When you select a service provider, in any industry, not just in global mobility, you’re also buying a culture. And cultural compatibility can be a critical part of a successful business relationship. While culture is usually a longstanding part of a company’s identity, it can be tested and changed by dramatic outside events—like a global pandemic.
Beyond health considerations, the pandemic upended most companies’ day-to-day operations, reducing the office-based workforce by 90% by some estimates. Organizations with office-based cultures and little experience with a dispersed workforce had to figure out the nuts and bolts of universal remote work: laptops, phones, videoconferencing technology, home office setups and protocols, security considerations, tech support and much more.
These were significant practical hurdles, but most companies overcame or at least muddled through them. However, given the urgency of health and practical work considerations, culture received little thought, especially in the pandemic’s early days. Culture, in many cases, is still locked in the office, frozen in time with the March 2020 desktop calendar pages and dried-up houseplants.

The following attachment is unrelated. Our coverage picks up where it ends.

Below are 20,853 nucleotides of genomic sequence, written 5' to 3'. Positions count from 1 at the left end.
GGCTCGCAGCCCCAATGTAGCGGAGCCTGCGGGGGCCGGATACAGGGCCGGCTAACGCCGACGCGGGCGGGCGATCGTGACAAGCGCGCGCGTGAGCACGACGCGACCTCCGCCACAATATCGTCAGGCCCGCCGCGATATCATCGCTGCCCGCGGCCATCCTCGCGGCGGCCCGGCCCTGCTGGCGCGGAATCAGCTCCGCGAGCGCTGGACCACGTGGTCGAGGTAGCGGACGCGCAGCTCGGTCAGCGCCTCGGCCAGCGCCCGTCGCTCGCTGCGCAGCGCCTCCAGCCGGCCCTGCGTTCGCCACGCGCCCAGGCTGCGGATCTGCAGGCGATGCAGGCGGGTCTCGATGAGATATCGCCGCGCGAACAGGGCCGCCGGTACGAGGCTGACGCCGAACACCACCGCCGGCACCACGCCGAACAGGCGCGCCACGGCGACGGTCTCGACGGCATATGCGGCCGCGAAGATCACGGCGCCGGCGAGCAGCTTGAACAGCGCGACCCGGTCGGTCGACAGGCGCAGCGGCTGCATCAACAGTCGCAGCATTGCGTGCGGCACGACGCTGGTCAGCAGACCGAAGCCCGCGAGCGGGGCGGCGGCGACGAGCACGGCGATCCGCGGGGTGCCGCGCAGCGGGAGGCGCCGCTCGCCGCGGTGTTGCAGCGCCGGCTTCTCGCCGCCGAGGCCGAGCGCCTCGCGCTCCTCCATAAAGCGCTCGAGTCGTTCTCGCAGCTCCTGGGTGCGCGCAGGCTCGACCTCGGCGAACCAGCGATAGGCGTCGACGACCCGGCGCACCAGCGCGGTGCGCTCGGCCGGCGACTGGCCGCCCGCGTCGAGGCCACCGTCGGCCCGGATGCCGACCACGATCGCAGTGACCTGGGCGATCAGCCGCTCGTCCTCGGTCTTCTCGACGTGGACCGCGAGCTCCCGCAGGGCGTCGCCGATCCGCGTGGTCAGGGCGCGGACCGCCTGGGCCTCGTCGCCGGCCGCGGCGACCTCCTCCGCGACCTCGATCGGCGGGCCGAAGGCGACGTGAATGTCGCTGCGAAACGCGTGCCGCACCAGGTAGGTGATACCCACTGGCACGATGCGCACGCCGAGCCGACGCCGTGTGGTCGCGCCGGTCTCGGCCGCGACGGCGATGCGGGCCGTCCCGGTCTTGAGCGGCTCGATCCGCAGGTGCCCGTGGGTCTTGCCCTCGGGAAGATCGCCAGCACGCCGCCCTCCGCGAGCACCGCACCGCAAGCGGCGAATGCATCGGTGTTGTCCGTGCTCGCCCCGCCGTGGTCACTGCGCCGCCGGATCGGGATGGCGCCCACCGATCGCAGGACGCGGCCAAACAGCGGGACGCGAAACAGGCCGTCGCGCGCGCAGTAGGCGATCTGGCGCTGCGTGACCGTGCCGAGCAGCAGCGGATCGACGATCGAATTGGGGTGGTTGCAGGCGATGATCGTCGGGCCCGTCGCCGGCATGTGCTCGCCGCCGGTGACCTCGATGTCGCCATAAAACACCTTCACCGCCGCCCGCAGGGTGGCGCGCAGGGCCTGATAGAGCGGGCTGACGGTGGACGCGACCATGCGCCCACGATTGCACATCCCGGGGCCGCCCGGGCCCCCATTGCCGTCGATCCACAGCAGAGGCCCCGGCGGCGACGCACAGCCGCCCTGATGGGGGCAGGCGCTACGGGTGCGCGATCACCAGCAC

But this crisis turned out to be a moment for employee-ownership culture like TRC’s to shine. TRC employee-owners pivoted to an entirely virtual work environment in under 24 hours. With a significant permanent dispersed workforce, TRC already had the technology and remote work protocols buttoned down, and we could focus on delivering uninterrupted, seamless talent mobility services.
As owners with a stake in the business, we quickly rolled up our sleeves and concentrated on urgent client needs, like repatriating assignees under challenging conditions. We worked more closely than ever with our household goods, real estate, mortgage, visa and immigration and other partners to solve problems, overcome obstacles and get relocating employees settled and out of harm’s way. We implemented the client service, consulting, education and training and IT initiatives planned before the pandemic. And we continually celebrated one another’s successes, big and small, along the way.
Meanwhile, TRC’s leadership and ESOP Committee have worked hard to maintain TRC’s culture and camaraderie. Our team-building events have continued uninterrupted, albeit virtually, and Inc. even selected TRC as one of America’s Best Workplaces mid-pandemic. Like everyone, we miss personal engagement, and we look forward to in-person meetings with colleagues, corporate relocation clients and our partners. But we’ve learned that our employee ownership culture and commitment are strong enough to withstand and even thrive in a multi-year global pandemic.